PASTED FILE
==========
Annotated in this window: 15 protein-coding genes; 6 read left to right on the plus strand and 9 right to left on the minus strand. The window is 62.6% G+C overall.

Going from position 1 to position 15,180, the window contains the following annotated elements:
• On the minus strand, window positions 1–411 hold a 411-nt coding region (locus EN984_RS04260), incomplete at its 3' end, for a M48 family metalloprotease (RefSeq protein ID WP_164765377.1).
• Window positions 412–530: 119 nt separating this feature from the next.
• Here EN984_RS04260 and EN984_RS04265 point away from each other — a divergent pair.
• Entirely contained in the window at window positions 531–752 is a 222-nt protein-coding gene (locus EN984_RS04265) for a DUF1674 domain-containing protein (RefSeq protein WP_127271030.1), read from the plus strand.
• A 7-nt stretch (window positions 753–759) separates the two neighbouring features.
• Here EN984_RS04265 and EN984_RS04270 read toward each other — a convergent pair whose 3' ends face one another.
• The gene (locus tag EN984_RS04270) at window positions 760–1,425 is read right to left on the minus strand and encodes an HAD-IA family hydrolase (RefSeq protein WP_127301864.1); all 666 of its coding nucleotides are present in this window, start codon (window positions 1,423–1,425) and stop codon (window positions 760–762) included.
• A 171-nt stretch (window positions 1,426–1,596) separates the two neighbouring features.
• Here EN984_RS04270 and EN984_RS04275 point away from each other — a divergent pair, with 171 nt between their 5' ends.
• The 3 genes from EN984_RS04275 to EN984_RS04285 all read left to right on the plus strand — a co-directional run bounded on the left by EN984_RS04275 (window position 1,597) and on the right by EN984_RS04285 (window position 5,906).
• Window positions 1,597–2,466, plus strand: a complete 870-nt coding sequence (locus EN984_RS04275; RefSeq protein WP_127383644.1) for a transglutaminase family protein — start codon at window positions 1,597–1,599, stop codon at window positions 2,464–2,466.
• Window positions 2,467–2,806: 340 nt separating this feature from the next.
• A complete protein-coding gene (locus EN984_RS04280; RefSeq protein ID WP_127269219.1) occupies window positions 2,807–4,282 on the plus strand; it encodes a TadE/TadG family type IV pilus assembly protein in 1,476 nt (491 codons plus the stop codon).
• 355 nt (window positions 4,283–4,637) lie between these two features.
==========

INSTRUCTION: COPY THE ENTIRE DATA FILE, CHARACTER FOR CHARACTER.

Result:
Annotated in this window: 15 protein-coding genes; 6 read left to right on the plus strand and 9 right to left on the minus strand. The window is 62.6% G+C overall.

Going from position 1 to position 15,180, the window contains the following annotated elements:
• On the minus strand, window positions 1–411 hold a 411-nt coding region (locus EN984_RS04260), incomplete at its 3' end, for a M48 family metalloprotease (RefSeq protein ID WP_164765377.1).
• Window positions 412–530: 119 nt separating this feature from the next.
• Here EN984_RS04260 and EN984_RS04265 point away from each other — a divergent pair.
• Entirely contained in the window at window positions 531–752 is a 222-nt protein-coding gene (locus EN984_RS04265) for a DUF1674 domain-containing protein (RefSeq protein WP_127271030.1), read from the plus strand.
• A 7-nt stretch (window positions 753–759) separates the two neighbouring features.
• Here EN984_RS04265 and EN984_RS04270 read toward each other — a convergent pair whose 3' ends face one another.
• The gene (locus tag EN984_RS04270) at window positions 760–1,425 is read right to left on the minus strand and encodes an HAD-IA family hydrolase (RefSeq protein WP_127301864.1); all 666 of its coding nucleotides are present in this window, start codon (window positions 1,423–1,425) and stop codon (window positions 760–762) included.
• A 171-nt stretch (window positions 1,426–1,596) separates the two neighbouring features.
• Here EN984_RS04270 and EN984_RS04275 point away from each other — a divergent pair, with 171 nt between their 5' ends.
• The 3 genes from EN984_RS04275 to EN984_RS04285 all read left to right on the plus strand — a co-directional run bounded on the left by EN984_RS04275 (window position 1,597) and on the right by EN984_RS04285 (window position 5,906).
• Window positions 1,597–2,466, plus strand: a complete 870-nt coding sequence (locus EN984_RS04275; RefSeq protein WP_127383644.1) for a transglutaminase family protein — start codon at window positions 1,597–1,599, stop codon at window positions 2,464–2,466.
• Window positions 2,467–2,806: 340 nt separating this feature from the next.
• A complete protein-coding gene (locus EN984_RS04280; RefSeq protein ID WP_127269219.1) occupies window positions 2,807–4,282 on the plus strand; it encodes a TadE/TadG family type IV pilus assembly protein in 1,476 nt (491 codons plus the stop codon).
• 355 nt (window positions 4,283–4,637) lie between these two features.